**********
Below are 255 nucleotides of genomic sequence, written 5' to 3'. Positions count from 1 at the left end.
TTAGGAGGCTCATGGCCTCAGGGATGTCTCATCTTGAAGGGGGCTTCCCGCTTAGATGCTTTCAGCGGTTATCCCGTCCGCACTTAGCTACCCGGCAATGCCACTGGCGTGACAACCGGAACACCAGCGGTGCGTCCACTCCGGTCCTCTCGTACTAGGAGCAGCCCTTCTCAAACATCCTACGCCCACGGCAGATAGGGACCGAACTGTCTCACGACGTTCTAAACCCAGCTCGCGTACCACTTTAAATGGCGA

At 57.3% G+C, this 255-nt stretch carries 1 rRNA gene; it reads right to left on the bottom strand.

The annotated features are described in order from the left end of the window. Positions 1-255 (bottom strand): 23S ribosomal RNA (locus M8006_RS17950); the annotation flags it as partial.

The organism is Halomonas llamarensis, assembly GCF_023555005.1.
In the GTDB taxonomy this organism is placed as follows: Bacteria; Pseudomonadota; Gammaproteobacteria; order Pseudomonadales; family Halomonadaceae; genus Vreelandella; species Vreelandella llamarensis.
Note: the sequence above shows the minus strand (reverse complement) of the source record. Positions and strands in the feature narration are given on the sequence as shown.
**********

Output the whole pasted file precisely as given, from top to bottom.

Below are 255 nucleotides of genomic sequence, written 5' to 3'. Positions count from 1 at the left end.
TTAGGAGGCTCATGGCCTCAGGGATGTCTCATCTTGAAGGGGGCTTCCCGCTTAGATGCTTTCAGCGGTTATCCCGTCCGCACTTAGCTACCCGGCAATGCCACTGGCGTGACAACCGGAACACCAGCGGTGCGTCCACTCCGGTCCTCTCGTACTAGGAGCAGCCCTTCTCAAACATCCTACGCCCACGGCAGATAGGGACCGAACTGTCTCACGACGTTCTAAACCCAGCTCGCGTACCACTTTAAATGGCGA

At 57.3% G+C, this 255-nt stretch carries 1 rRNA gene; it reads right to left on the bottom strand.

The annotated features are described in order from the left end of the window. Positions 1-255 (bottom strand): 23S ribosomal RNA (locus M8006_RS17950); the annotation flags it as partial.

The organism is Halomonas llamarensis, assembly GCF_023555005.1.
In the GTDB taxonomy this organism is placed as follows: Bacteria; Pseudomonadota; Gammaproteobacteria; order Pseudomonadales; family Halomonadaceae; genus Vreelandella; species Vreelandella llamarensis.
Note: the sequence above shows the minus strand (reverse complement) of the source record. Positions and strands in the feature narration are given on the sequence as shown.